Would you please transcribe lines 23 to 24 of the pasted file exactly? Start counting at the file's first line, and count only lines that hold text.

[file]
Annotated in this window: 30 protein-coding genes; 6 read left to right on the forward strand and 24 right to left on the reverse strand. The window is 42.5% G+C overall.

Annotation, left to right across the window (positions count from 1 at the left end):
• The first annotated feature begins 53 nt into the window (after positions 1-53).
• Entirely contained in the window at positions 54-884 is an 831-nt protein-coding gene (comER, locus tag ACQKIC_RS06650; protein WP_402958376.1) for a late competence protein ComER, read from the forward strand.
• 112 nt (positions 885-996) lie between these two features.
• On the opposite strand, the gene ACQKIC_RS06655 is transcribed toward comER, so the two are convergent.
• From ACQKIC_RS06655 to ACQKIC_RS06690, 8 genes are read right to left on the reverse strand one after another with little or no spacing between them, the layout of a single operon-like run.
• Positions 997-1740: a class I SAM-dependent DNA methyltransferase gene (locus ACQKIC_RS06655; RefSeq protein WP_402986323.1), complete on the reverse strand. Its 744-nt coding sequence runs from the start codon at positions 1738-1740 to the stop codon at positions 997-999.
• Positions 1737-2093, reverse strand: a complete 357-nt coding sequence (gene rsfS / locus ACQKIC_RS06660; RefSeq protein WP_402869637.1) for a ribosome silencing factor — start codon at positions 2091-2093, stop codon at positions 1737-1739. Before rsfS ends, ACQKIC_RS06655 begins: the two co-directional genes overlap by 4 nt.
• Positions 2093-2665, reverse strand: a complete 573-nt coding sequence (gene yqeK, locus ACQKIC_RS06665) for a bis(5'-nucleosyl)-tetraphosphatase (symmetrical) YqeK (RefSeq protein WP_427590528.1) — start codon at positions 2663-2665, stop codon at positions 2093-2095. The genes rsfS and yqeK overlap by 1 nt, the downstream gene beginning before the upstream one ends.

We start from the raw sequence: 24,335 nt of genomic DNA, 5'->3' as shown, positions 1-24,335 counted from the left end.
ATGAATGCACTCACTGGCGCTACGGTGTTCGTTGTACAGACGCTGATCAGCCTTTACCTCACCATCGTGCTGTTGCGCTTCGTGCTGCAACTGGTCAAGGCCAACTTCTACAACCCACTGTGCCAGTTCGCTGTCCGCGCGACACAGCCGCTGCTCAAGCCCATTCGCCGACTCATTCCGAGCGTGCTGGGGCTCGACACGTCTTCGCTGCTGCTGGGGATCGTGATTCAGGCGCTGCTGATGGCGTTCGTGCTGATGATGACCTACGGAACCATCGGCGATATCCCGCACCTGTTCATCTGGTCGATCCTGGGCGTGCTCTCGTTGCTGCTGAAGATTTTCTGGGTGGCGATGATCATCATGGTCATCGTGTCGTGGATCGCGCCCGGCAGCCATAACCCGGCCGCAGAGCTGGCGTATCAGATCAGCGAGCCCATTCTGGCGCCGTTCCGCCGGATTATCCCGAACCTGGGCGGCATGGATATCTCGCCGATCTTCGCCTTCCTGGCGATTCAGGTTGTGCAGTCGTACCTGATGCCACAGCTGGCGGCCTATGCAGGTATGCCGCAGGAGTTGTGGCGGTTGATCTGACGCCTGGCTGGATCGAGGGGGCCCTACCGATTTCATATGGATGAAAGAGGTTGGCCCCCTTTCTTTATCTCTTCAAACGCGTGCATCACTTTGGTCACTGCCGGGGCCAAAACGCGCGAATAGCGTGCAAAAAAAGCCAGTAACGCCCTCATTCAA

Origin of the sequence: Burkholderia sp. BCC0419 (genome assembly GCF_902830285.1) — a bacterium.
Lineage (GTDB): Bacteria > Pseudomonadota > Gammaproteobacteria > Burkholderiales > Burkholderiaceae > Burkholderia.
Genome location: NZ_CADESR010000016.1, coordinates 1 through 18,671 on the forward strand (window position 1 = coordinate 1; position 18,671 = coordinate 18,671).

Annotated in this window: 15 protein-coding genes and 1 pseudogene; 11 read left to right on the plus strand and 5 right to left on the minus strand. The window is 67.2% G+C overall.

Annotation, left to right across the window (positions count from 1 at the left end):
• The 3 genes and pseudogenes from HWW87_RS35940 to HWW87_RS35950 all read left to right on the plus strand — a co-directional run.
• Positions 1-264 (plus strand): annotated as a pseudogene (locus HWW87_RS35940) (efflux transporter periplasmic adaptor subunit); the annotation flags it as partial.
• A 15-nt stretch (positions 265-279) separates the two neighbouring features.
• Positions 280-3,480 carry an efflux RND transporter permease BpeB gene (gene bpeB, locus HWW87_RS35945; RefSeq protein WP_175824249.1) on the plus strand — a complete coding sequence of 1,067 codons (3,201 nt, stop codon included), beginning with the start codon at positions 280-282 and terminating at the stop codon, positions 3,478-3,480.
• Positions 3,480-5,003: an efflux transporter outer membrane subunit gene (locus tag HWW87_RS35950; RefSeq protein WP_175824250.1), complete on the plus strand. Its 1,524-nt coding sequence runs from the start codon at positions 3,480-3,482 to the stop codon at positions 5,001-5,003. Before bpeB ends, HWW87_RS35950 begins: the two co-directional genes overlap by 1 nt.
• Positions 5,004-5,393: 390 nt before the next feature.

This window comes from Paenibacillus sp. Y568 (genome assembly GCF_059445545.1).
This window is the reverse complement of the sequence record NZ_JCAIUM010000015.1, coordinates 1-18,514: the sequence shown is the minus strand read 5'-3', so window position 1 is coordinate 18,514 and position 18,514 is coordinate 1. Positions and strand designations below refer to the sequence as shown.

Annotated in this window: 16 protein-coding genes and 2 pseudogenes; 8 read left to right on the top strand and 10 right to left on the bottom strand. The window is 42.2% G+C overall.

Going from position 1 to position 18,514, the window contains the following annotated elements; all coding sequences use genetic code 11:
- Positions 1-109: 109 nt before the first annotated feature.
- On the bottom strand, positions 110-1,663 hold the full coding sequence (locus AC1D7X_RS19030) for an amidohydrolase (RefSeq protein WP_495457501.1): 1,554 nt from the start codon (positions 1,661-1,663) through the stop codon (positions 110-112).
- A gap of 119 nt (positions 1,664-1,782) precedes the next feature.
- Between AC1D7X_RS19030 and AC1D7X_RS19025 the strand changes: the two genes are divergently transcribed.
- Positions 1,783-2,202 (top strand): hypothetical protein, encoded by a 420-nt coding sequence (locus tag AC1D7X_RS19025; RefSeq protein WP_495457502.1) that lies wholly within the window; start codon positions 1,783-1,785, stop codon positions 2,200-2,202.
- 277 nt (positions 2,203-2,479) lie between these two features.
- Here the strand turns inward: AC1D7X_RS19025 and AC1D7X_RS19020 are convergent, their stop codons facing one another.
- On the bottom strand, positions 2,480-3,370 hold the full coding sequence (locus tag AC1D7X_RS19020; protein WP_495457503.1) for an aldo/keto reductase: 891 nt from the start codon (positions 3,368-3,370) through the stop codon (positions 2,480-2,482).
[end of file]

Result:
• Positions 5,004-5,393: 390 nt before the next feature.

This window comes from Paenibacillus sp. Y568 (genome assembly GCF_059445545.1).